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Tacoma 2005-2015 Intermediate Steering Shaft Replacement

Discussion in '2nd Gen. Tacomas (2005-2015)' started by wcstory, Apr 1, 2018.

  1. Apr 1, 2018 at 4:54 PM
    #1
    wcstory

    wcstory [OP] Member

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    I've benefited greatly from lurking on TW so I figured I give back.

    Many of us have been having problems with stiff steering on our Tacoma's. The stiffness can be temporarily alleviated by spraying lube on the joint. This only hides the symptoms of a failing universal joint. After lubing it a few times I decided it needed to be replaced before it failed. My Double Cab 4wd 2009 Tacoma has 215,000 miles and I do a lot of highway driving. I'd prefer to not have a problem at highway speeds.

    The dealership charges 450-550 to replace the lower intermediate shaft. Sorry, but I'm frugal and like to save money where I can. This replacement requires no special tools or skills.

    For a 2005-2015 Tacoma 4wd the Lower Steering Shaft part number is 45203-04021 .
    - Available form online Toyota parts outlets for about 150-175.
    - Non-OEM parts are available in the $55-$85 range on fleaBay and elsewhere

    Seeing that my Tacoma is more than a bit over the hill I opted for aftermarket parts. I paid $57 with free shipping off fleaBay from a seller I have bought other parts form.

    t1.jpg

    First spray the hell out of the lower mounting bolt and upper bolts on the steering sliding yoke with PB’laster or similar. Start a few days in advance if you can.

    Remove the inner fender skirt to gain access to the 2 bolts on the yoke.

    DSCN0722.jpg

    Remove the two 12mm bolts from the yoke
    DSCN0720.jpg

    After reading the write up that EatSleepTacos did you should definitely remove the driver side wheel too for better access

    Turn the steering wheel so that you can access the lower attachment 12mm bolt. I found I could access it by the axle.

    DSCN0717.jpg

    Here's the hard part. Getting a flat chisel or screwdriver to the lower attachment to spread the ears. I had to have my daughter sit in the truck and turn the wheel so I could line it up to get access to loosen it up. Spray the hell out of it again.

    Turn the steering wheel back to the wheels straight position. Use you jack to lift up on the passengers wheel just enough so it doesn't turn easily.

    Spray penetration oil on the yolk and lower attachment again. Now use a screwdriver or flat chisel to open the yolk. You are going to drive the yolk upwards towards the cab so make sure you open the ears of the yoke enough. The problems I had were due to not being liberal enough on opening up the yoke sleeve.

    Use a hammer to drive the yoke upwards till the intermediate shaft comes loose.

    No you have the get the lower part off the splines. I used a 18" bar with a point inserted into the u-joint and levered off the METAL part of the front axle housing. DO NOT PRY AGAINST ANY ROTATING PART OF THE AXLE!!!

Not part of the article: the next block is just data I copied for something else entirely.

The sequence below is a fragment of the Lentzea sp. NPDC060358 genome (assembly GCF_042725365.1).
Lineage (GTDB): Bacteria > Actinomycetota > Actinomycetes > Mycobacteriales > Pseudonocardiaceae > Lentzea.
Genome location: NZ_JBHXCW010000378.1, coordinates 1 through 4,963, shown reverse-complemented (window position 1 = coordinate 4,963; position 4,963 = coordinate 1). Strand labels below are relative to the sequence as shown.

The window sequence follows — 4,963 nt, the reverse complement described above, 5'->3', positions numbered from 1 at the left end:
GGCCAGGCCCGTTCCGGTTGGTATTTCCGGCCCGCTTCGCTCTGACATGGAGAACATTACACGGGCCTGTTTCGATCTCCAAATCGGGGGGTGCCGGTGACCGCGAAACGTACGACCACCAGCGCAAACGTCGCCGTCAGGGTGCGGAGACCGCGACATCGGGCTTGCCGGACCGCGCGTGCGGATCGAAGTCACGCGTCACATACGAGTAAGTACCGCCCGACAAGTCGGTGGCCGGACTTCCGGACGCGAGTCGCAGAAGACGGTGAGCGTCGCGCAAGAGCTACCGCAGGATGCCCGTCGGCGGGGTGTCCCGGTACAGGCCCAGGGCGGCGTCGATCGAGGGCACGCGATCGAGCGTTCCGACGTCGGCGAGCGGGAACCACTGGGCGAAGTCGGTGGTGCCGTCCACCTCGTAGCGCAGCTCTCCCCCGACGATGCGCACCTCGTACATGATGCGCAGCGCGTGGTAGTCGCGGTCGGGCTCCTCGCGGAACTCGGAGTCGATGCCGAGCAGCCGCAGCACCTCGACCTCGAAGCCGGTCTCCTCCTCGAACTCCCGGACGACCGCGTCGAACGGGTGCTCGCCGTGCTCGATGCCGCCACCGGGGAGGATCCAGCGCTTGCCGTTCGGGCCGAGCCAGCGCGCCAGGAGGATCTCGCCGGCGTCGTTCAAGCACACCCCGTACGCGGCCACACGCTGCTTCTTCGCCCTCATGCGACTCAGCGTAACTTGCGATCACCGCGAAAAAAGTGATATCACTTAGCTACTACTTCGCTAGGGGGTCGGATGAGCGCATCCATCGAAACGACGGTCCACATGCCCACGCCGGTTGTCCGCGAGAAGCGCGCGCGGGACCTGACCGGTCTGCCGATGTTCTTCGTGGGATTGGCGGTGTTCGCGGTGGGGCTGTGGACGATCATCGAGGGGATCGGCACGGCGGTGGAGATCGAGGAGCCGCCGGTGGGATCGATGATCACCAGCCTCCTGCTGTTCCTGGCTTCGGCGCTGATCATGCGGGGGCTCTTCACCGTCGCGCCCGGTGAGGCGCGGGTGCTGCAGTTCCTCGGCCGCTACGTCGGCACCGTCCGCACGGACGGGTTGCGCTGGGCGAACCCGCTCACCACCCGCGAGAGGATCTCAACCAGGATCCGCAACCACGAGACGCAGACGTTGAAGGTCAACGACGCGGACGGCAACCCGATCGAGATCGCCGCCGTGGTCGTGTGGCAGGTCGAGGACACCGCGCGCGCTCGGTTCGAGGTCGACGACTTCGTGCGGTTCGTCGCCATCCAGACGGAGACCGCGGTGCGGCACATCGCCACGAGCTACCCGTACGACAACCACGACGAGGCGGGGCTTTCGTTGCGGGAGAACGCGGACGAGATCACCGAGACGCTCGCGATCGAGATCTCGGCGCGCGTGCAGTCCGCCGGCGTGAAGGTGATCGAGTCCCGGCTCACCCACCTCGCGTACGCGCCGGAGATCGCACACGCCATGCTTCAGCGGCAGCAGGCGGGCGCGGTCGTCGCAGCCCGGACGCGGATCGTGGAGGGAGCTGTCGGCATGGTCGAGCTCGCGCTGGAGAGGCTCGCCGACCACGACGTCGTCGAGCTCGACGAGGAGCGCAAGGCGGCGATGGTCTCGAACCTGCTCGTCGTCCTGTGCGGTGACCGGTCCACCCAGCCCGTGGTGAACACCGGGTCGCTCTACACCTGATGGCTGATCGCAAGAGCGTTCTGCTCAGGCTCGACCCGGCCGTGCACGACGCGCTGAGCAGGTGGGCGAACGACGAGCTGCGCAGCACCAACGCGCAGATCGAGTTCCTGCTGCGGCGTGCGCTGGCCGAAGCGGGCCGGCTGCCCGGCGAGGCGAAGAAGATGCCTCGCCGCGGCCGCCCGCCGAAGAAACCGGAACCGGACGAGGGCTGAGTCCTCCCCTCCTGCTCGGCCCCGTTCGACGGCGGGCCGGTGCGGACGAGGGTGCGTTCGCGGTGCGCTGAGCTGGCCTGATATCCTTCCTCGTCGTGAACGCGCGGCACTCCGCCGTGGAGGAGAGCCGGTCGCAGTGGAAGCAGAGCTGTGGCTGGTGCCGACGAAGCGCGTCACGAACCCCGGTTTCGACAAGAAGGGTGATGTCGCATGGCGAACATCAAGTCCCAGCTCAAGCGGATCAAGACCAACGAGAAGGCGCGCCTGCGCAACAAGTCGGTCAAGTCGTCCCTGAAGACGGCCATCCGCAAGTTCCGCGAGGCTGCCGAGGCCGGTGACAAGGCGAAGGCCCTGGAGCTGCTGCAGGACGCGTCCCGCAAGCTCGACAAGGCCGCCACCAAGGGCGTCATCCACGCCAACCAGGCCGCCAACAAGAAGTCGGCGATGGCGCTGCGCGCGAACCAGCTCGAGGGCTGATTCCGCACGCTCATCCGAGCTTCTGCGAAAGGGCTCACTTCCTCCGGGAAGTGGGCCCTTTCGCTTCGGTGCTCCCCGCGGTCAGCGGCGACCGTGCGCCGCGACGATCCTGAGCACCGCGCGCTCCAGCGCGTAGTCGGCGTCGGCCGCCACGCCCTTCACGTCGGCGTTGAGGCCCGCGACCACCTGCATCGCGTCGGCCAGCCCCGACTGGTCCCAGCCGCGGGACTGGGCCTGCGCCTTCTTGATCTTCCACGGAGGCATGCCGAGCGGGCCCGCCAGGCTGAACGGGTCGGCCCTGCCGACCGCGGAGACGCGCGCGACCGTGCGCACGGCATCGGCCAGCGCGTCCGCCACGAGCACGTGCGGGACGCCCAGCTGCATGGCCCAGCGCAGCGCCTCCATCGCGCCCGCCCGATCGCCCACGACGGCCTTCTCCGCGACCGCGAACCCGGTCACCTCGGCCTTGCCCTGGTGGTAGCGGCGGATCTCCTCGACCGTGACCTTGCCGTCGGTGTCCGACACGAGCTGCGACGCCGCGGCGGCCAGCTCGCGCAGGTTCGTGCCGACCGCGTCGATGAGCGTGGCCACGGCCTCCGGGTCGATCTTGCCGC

Here's the crusty old one
    IMG_20180401_173026687.jpg

    LIGHTLY open the ears on the lower part of the new steering shaft for an easier fit.

    Take the new intermediate shaft and insert it into the yoke sleeve. Make sure the flat spot is at 12 o'clock for the bolt to go through, then remove the bolt. Place the lower bolt into the sleeve and make sure it can thread in. The lower attachment has a 360* gap in the splines for the bolt.

    Make sure the wheels are still pointed straight forward. The lower part of the shaft should be just able to slip onto the splines on the steering rack. Pull the intermediate shaft down onto the splines. The bolt will be at 12 o'clock position. I put the bolt in and moved it back and forth till the bolt slipped through to the threads.

    Now tap the steering sliding yoke back down so it it is almost snug against the collar of the intermediate shaft. Insert the bolts and make sure they thread in properly. Before you tighten the upper bolts tighten the lower bolt.

    Turn the steering wheel again to give you access to the lower bolt. My new intermediate shaft had a 13mm head on the bolt. I used a little Locktite blue and then secured it properly.

    Turn the steering back to straight and tighten. Because of how much I opened the yoke I chose not to Locktite till i give it some driving time. Next weekend I'll recheck the bolts and Loktite the uppers.

    Things I would have done differently.... I jacked up the front too high to access the yoke sleeve. I would consider unbolting and opening the yoke sleeve before jacking it up if I did another. Second I'd open the yoke sleeve enough the first or second time.
     
    Last edited: Apr 2, 2018
  2. Apr 1, 2018 at 5:30 PM
    #2
    Beerline123

    Beerline123 Well-Known Member

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    Nice write-up. Thanks a lot.
     
  3. Apr 1, 2018 at 5:41 PM
    #3
    Toy4me

    Toy4me Well-Known Member

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    Nice write up. Maybe a silly question but what does the boot on the steering shaft cover?
     
    Last edited: Apr 1, 2018
  4. Apr 1, 2018 at 5:52 PM
    #4
    wcstory

    wcstory [OP] Member

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    It is all metal. There is a steel shaft with an accordion crumple zone pinned to it. This is a collapsible shaft to protect the driver.
     
  5. Apr 1, 2018 at 5:56 PM
    #5
    Toy4me

    Toy4me Well-Known Member